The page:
Bulgaria: Cannabis is classified as a class A (High-risk) drug, together with Heroin, Cocaine, Amphetamines and MDMA (ecstasy). Until 2004, a loosely defined "personal dose" existed. Since 2006, after the last amendment of the Penal Code, the penalty for possession is 1 to 6 years in prison and a fine between 1,000 and 5,000 euros. For possession with an aim of distribution (drug-dealing), the sentence can range from 2 to 8 years for small amounts, to 3 to 12 years for large amounts, up to 5 to 15 years when executed by an organized criminal group. In these cases, the maximum fine to be determined together with the prison time is 50,000 euros. Growing is punishable by 2 to 5 years and a fine up to 5,000 euros. The organizer of a growers group can receive a jail sentence of 10 to 20 years and has to pay a fine of up to 100,000 euros, a participant 3 to 10 years in prison and a fine of 2,500 to 5,000 euros. Bulgarian Penal Code.

Cambodia: While technically illegal, the use of cannabis is widespread among the Khmer people and foreigners visiting the country. Marijuana can easily be purchased and smoked in public areas without the threat of arrest. Many "Happy" restaurants located in Phnom Penh, Siem Reap and Sihanoukville publicly offer food cooked with marijuana, or as a side garnish.

Columbia: Since 1994, cannabis has been legalized for possession of small amounts up to 22 grams for personal consumption. In 2016, The Supreme Court of Justice stated that someone who is caught with a greater amount than the statutory limit cannot be criminally prosecuted if it is found that the person carries the substance to satisfy their own consumption needs. It is legal to possess up to 20 plants for personal consumption.

Comoros: Cannabis was legal during the Comorian historical period between January 1975 and May 1978, when president Ali Soilih legalized cannabis consumption among other measures.

Dominica: Class B drug to cultivate, sell or possess.

Ecuador: As defined by Law 108, possession of small amounts of cannabis is decriminalized. Possession of under 10 grams is considered personal use and it is not punished.

Ethiopia: Despite being the spiritual homeland of the Rastafari movement, possession of cannabis can result in up to 6 months imprisonment.

Honduras: The possession, sale, transportation and cultivation of cannabis is illegal in Honduras.

Hong Kong: The possession, sale, transportation, cultivation of cannabis is illegal under the Dangerous Drug Ordinance. (Chapter 134 of the Law of Hong Kong)

Iran: Police won't deal with possession if less then 15 grams. If caught with more you'll get a fine of 10,000 Iranian Rials (US $1.25) for every gram.

Israel: With it being illegal, there have been attempts of legalizing recreative use of marijuana and decriminalization of up to 5 grams for adults 21 years of age. Though medical use is approved, it is a challenge to acquire a prescription and is legislated only for people with terminal / severe illnesses. Recreative use depending on amount is punishable by fine and maximum imprisonment of 3 years for simple possession. However, most cases of small amount possession end without prosecution due to 'lack of public interest'.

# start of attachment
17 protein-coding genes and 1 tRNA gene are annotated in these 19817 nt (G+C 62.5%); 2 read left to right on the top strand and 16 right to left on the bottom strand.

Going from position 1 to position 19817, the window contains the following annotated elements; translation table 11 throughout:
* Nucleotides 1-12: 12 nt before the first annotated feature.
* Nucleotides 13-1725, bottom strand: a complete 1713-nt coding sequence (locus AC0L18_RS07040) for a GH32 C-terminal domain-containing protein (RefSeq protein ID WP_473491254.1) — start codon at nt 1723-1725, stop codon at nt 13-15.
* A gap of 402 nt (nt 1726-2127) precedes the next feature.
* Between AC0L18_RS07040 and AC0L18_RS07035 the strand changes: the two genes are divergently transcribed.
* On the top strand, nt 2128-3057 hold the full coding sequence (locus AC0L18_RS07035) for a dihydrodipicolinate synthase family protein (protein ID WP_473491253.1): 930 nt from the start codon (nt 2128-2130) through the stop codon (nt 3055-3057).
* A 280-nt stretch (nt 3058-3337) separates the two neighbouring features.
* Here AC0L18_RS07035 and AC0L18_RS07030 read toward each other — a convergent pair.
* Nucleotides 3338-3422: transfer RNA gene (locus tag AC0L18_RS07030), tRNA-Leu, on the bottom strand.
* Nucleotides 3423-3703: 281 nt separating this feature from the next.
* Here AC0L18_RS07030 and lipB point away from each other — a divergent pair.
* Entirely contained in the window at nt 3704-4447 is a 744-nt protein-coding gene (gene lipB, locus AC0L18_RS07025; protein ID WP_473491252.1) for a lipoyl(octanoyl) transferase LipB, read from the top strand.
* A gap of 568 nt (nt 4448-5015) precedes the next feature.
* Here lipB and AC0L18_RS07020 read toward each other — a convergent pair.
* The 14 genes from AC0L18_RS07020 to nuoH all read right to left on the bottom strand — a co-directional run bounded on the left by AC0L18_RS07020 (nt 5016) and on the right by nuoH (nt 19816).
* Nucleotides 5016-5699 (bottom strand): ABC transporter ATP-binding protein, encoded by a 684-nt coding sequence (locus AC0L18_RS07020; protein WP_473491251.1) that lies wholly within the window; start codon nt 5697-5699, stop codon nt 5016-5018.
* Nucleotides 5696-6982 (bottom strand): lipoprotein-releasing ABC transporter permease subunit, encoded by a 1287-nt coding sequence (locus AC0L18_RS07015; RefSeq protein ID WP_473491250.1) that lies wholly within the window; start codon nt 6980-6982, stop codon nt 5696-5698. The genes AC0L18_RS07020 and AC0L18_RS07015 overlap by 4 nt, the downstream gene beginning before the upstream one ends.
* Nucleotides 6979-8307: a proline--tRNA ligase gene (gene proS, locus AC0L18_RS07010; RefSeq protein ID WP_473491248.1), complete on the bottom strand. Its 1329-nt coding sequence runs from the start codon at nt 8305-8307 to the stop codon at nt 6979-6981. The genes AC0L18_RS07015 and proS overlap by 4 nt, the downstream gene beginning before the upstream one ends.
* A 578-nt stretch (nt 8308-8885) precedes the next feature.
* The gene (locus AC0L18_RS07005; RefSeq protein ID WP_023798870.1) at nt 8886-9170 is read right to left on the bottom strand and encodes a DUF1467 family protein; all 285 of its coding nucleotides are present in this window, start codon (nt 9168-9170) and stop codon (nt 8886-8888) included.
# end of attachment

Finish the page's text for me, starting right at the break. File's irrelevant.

Laos: As of 2009, a mandatory death penalty is applied for certain cases!

Latvia: Cannabis is illegal in Latvia. Possession of larger quantities can be punished with up to 15 years in prison. Possession of quantities up to 1 gram are fined up to 280 euro, for second offences within a year period criminal charges are applied.

Lebanon: Possession is illegal. However, large amounts are grown within the country and personal use, as long as not in public is not a major issue.

Lithuania: As with all drugs, is a misdemeanour to possess a small quantity (less than 5g of herb or 0.25g of resin) and is punished by fine up to 6250 litas ($2.100), an arrest of 10-45 days, or restriction of freedom up to 2 years. Crime to possess more than a small quantity, is punished by more than 2 years of prison.

Macedonia: If one possesses a larger amount, a jail sentence of anywhere from 3 months to 5 years may be given.

Malaysia: Malaysian legislation provides for a mandatory death penalty for convicted drug traffickers. Individuals arrested in possession of 15 grams (1/2 ounce) of heroin or 200 grams (seven ounces) of marijuana are presumed by law to be trafficking in drugs.

Moldova: Simple drug use is not a crime in the Republic of Moldova, but it is an administrative offence according to Article 85 of the Administrative Offences Code passed in 2008. The illegal purchase or possession of narcotic drugs or psychotropic substances in small amounts without the purpose of distribution, as well as their consumption without a medical prescription, are sanctioned with a fine of up to 3 conventional units or with community service of up to 40 hours.

New Zealand: Cultivation, possession and sale of cannabis is illegal.

North Korea: There are conflicting reports on the legal status of cannabis in North Korea. Multiple reports from defectors and tourists claim there is no law regarding the possession of cannabis (as a result, it is not classified as a drug) in North Korea or if there is, it is mostly unenforced. However, other reports claim that cannabis is definitely illegal.

Northern Mariana Islands: A bill was passed to legalize marijuana. But the governor will only allow medical cannabis to be legal.

Pakistan: The use of cannabis is prohibited in Pakistan, however the smoking of hashish in Peshawar and the northern parts of Pakistan tends to be tolerated. One may be sent to jail for up to six months if found with Charas in other parts of the country.

Paraguay: In Paraguay, Law N° 1.340 (Art. 30), Legalized Marijuana in 2013. However, similarly with Uruguay there are problems with implementing the laws and regulations.

Puerto Rico: The Governor of Puerto Rico signed a executive order to legalize cannabis for medicinal use only.

Saudi Arabia: Use and possession for personal use of any kind of recreational drugs is punishable by imprisonment if caught. Imprisonment for personal use could go up to six months jail time or more. Dealing and smuggling of high amounts of drugs usually result in harsher prison time or even execution, although recently executions are rare. Foreigners who use drugs might be deported.